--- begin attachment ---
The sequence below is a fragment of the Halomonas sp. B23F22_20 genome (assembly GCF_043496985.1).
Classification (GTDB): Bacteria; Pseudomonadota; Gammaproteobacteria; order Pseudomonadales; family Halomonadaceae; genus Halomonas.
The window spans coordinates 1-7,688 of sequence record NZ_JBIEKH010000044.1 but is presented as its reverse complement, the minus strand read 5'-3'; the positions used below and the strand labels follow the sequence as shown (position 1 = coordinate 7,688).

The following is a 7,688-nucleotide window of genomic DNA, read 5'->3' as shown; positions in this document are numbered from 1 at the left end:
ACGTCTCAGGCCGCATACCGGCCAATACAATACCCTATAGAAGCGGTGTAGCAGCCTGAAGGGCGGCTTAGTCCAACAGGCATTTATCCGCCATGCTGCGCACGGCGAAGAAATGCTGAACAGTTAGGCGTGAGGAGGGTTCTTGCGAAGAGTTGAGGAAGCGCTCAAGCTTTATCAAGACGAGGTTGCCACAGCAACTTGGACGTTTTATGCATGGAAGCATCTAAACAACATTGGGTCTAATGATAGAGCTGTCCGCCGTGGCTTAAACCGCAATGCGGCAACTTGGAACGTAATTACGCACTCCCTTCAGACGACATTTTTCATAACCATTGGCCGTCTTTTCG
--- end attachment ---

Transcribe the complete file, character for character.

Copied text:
The sequence below is a fragment of the Halomonas sp. B23F22_20 genome (assembly GCF_043496985.1).
Classification (GTDB): Bacteria; Pseudomonadota; Gammaproteobacteria; order Pseudomonadales; family Halomonadaceae; genus Halomonas.
The window spans coordinates 1-7,688 of sequence record NZ_JBIEKH010000044.1 but is presented as its reverse complement, the minus strand read 5'-3'; the positions used below and the strand labels follow the sequence as shown (position 1 = coordinate 7,688).

The following is a 7,688-nucleotide window of genomic DNA, read 5'->3' as shown; positions in this document are numbered from 1 at the left end:
ACGTCTCAGGCCGCATACCGGCCAATACAATACCCTATAGAAGCGGTGTAGCAGCCTGAAGGGCGGCTTAGTCCAACAGGCATTTATCCGCCATGCTGCGCACGGCGAAGAAATGCTGAACAGTTAGGCGTGAGGAGGGTTCTTGCGAAGAGTTGAGGAAGCGCTCAAGCTTTATCAAGACGAGGTTGCCACAGCAACTTGGACGTTTTATGCATGGAAGCATCTAAACAACATTGGGTCTAATGATAGAGCTGTCCGCCGTGGCTTAAACCGCAATGCGGCAACTTGGAACGTAATTACGCACTCCCTTCAGACGACATTTTTCATAACCATTGGCCGTCTTTTCG